In the coming year, I vow to spend as much time there as I possibly can. (Then maybe while I am there I can do something about those dishes, clothes, and dust bunnies. I’m actually looking forward to it!) :)
Tuesday, December 28, 2010
Anyway, all that is a long and pointless preamble to why I have been spending (wasting?) even more time than usual on Facebook. I know I said on this very screen that I would spend the whole week I had off work writing, but as any writer will attest (except for the exceptionally gifted and dedicated ladies with whom I share this blog) playing solitaire, checking email and fiddling with Facebook are often a far bigger draw when faced with a couple of free hours at a computer than knuckling down to some serious writing.
It took me a while to get into Facebook. Not only can it take time to figure out how to work it when you're as technically challenged as I am (and they keep changing it) but initially I didn't see the point of logging on just to learn which of my acquaintances have just put their bins out, or bought a Wii, especially when I didn't plan on filling everyone in on the private minutiae of my own life.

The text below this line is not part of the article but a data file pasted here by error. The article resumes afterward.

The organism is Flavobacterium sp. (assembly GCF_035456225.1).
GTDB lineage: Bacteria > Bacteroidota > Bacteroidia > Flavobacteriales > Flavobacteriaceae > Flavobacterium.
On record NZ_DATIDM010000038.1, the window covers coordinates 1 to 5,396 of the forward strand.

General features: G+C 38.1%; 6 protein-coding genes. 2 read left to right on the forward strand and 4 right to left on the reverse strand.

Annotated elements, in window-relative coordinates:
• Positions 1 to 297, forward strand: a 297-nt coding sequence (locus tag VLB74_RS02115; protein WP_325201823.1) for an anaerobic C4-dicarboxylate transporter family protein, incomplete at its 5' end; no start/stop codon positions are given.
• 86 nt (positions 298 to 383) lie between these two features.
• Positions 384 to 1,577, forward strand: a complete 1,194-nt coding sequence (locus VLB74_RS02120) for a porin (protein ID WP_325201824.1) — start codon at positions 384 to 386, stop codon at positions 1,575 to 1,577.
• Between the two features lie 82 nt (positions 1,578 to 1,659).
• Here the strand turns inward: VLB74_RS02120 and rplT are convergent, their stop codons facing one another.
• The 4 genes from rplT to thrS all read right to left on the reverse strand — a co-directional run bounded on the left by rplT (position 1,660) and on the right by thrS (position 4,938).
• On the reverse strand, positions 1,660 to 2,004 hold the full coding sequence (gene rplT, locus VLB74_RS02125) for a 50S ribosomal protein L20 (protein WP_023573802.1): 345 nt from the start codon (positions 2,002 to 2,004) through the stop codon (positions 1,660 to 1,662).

This last year, however (and we're coming to the stage where it is quite appropriate to reflect over the year) I have really started to understand how Facebook can enrich and improve my relationships with others. I believe that Mark Zuckerberg entirely deserves his Time magazine Person of the Year award (and not just because the other contender was Lady Gaga).
So what has Facebook done for me? Here are just a few reasons I love it: